U.S. companies are on this campus in an effort to take advantage of the synergy available through multidisciplinary collaboration. Pfizer’s (IW 500/17) recently spun-off division Zoetis, which develops products in the animal health sector, has a small lab located on the premises, as the parent company sees major growth in this sector. Air Products & Chemicals Inc. (IW 500/105) also has a large testing lab for customers, as Thailand is one of the world’s leading food processing markets. The company’s Asia Food Technology Center serves as a company Center of Excellence to help the Asian market.
Thailand has six deep sea ports and two international river ports. Shipping capacity was recently expanded at the Laem Chabang Sea Port to 10.8 million TEUs (20-foot equivalent units), with an additional 8 million TEUs of expansion possible. This deep sea port is especially important, as it the hub of automotive shipments. The port has adjacent factory facilities, which are currently being used by the automobile industry.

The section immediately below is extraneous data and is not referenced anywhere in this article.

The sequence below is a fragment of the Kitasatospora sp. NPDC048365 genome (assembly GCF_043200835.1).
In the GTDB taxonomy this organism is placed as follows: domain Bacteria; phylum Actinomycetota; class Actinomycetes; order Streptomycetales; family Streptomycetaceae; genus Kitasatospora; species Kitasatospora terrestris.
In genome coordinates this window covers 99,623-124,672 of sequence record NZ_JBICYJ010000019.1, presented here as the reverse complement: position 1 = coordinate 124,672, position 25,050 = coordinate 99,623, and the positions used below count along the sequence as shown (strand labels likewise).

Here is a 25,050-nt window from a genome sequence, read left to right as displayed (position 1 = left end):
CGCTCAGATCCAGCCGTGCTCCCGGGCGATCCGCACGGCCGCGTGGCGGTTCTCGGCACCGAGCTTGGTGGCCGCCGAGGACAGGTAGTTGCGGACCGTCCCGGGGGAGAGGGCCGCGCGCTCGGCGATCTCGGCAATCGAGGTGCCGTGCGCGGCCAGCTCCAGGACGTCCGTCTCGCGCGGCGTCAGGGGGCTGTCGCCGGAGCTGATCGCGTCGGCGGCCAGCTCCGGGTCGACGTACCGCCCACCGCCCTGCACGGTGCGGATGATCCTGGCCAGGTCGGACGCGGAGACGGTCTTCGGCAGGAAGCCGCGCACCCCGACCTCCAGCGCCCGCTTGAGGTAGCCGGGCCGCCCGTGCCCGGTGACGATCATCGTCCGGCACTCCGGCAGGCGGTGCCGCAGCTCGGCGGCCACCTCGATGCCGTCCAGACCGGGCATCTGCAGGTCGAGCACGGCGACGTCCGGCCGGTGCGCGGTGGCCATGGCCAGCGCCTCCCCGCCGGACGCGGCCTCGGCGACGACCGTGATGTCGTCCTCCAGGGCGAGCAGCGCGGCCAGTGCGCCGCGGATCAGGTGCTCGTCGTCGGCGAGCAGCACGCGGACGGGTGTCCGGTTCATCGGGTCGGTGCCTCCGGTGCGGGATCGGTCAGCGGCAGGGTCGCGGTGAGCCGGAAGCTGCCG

Even with all of these business-friendly attributes, there are some business challenges. Judy Benn, executive director of the American Chamber of Commerce in Thailand, highlights custom issues. She suggests that companies need to be very careful in how they process their goods, ensuring that tariff classification is correct in order to avoid penalties and audits.